Investing is one of the most morally charged and important things we can do. If we’re privileged enough to be among the few who have more money than is necessary to survive, we must be careful about how we allocate that excess capital. Ultimately, it could determine how the world works for our family for generations to come. So as you’re building your watchlist, keep in mind that you are buying businesses, NOT stocks.
For instance, although the marijuana industry is starting to grow, you would still have to ask yourself if it fits within your values if you were considering investing in a marijuana production company. Are you proud to own the business as if it were your own? These are all things you have to ask yourself while analyzing companies in any industry.
You also must consider the predictability of a company in the marijuana industry, since they are typically younger and therefore carry more risk. In these cases, there is typically less public information about those companies, making it harder to perform a proper analysis in your initial researching phase of investing.
The essence of Rule #1 is “don’t lose money,” but what that means in practical terms is to invest with certainty. Certainty comes from this: buying wonderful businesses at attractive prices. In Rule #1 investing, the word ‘wonderful’ actually encompasses four simple elements, which we call the Four Ms.
First, the company must have Meaning to you. This refers to understanding the industry, and if the industry has meaning to you, then you understand the environment in which the business competes.
The next M is Moat, which refers to the durability of the business—or the competitive advantage a company has over other companies in the same industry. Just as Moat protects a castle from attack, a durable competitive advantage protects a company.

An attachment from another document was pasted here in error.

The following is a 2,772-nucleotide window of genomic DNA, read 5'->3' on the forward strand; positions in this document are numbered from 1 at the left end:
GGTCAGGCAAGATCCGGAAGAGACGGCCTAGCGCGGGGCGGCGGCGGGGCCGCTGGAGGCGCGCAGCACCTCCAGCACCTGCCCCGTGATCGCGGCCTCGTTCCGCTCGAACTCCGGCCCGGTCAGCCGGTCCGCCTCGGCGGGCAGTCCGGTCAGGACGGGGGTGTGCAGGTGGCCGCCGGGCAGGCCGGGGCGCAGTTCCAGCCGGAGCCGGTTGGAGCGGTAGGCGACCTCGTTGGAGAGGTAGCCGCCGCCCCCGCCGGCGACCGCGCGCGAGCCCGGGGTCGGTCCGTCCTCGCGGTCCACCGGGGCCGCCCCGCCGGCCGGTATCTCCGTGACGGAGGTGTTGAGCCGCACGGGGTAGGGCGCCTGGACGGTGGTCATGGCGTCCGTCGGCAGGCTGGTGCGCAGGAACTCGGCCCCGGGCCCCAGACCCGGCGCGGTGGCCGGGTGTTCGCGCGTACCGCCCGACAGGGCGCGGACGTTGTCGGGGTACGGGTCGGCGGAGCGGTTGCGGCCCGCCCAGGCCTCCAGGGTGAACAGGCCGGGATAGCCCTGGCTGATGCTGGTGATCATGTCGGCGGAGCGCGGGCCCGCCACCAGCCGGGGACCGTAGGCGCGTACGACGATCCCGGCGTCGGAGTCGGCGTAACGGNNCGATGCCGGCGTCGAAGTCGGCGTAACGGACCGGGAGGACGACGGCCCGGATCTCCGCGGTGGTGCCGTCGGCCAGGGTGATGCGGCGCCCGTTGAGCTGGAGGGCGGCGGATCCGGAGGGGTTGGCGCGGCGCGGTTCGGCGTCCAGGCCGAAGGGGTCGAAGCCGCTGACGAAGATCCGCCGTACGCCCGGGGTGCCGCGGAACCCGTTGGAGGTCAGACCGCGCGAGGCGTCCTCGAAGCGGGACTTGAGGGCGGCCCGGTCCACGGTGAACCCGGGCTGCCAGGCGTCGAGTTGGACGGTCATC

The third M is Management. Rule #1 investors only support businesses that have a CEO who is service-oriented, passionate about their business, honest, and experienced. While you can make money from a business with just Meaning and Moat, when you add in good Management, you’re less likely to suffer through a period when a traitor is running the show poorly and costing you money.
Finally, the last of the Four Ms is Margin of Safety (MOS). MOS is essentially a large discount on the sticker price or intrinsic value—typically around 50% off.
Understanding how to determine a company’s true value is so critical to stockpiling. Investors have gotten very rich buying companies, but unless they were very lucky, they only got rich because they knew the value of those businesses first. That’s why today, Phil and Danielle answer fan questions regarding business analysis, and discuss why it’s important to invest in companies that reflect your personal values.
If you want to learn more about analyzing companies on your watchlist, download Phil’s Four Ms for Successful Investing Checklist: https://bit.ly/2FJNAuw
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